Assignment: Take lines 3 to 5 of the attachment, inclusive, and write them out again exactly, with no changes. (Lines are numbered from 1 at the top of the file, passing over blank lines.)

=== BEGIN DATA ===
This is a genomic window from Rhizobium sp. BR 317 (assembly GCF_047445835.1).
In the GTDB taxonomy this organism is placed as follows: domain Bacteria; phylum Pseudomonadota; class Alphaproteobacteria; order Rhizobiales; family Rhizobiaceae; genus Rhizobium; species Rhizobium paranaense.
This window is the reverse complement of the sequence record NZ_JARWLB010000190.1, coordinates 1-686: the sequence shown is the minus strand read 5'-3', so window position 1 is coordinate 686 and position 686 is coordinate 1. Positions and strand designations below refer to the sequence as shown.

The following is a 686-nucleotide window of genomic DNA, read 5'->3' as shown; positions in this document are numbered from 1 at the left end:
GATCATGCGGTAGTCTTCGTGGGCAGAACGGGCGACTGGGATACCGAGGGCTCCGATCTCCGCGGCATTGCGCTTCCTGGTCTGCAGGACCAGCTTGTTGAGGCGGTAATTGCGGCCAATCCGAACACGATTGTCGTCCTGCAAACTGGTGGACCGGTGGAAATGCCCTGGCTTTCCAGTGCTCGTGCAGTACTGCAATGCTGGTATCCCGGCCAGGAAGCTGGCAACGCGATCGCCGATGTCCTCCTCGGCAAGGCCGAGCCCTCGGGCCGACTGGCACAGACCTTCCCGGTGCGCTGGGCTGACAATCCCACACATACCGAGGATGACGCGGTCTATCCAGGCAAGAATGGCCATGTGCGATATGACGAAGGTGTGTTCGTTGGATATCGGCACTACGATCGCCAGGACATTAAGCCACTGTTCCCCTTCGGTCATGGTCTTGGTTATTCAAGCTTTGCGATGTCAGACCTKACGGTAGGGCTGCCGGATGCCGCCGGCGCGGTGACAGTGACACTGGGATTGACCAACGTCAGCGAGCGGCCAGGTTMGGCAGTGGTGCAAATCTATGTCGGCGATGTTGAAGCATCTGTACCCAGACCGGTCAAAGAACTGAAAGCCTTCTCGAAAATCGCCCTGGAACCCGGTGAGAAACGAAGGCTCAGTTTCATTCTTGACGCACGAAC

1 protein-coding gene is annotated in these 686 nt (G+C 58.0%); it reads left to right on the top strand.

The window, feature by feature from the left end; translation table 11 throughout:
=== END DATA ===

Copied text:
This window is the reverse complement of the sequence record NZ_JARWLB010000190.1, coordinates 1-686: the sequence shown is the minus strand read 5'-3', so window position 1 is coordinate 686 and position 686 is coordinate 1. Positions and strand designations below refer to the sequence as shown.

The following is a 686-nucleotide window of genomic DNA, read 5'->3' as shown; positions in this document are numbered from 1 at the left end:
GATCATGCGGTAGTCTTCGTGGGCAGAACGGGCGACTGGGATACCGAGGGCTCCGATCTCCGCGGCATTGCGCTTCCTGGTCTGCAGGACCAGCTTGTTGAGGCGGTAATTGCGGCCAATCCGAACACGATTGTCGTCCTGCAAACTGGTGGACCGGTGGAAATGCCCTGGCTTTCCAGTGCTCGTGCAGTACTGCAATGCTGGTATCCCGGCCAGGAAGCTGGCAACGCGATCGCCGATGTCCTCCTCGGCAAGGCCGAGCCCTCGGGCCGACTGGCACAGACCTTCCCGGTGCGCTGGGCTGACAATCCCACACATACCGAGGATGACGCGGTCTATCCAGGCAAGAATGGCCATGTGCGATATGACGAAGGTGTGTTCGTTGGATATCGGCACTACGATCGCCAGGACATTAAGCCACTGTTCCCCTTCGGTCATGGTCTTGGTTATTCAAGCTTTGCGATGTCAGACCTKACGGTAGGGCTGCCGGATGCCGCCGGCGCGGTGACAGTGACACTGGGATTGACCAACGTCAGCGAGCGGCCAGGTTMGGCAGTGGTGCAAATCTATGTCGGCGATGTTGAAGCATCTGTACCCAGACCGGTCAAAGAACTGAAAGCCTTCTCGAAAATCGCCCTGGAACCCGGTGAGAAACGAAGGCTCAGTTTCATTCTTGACGCACGAAC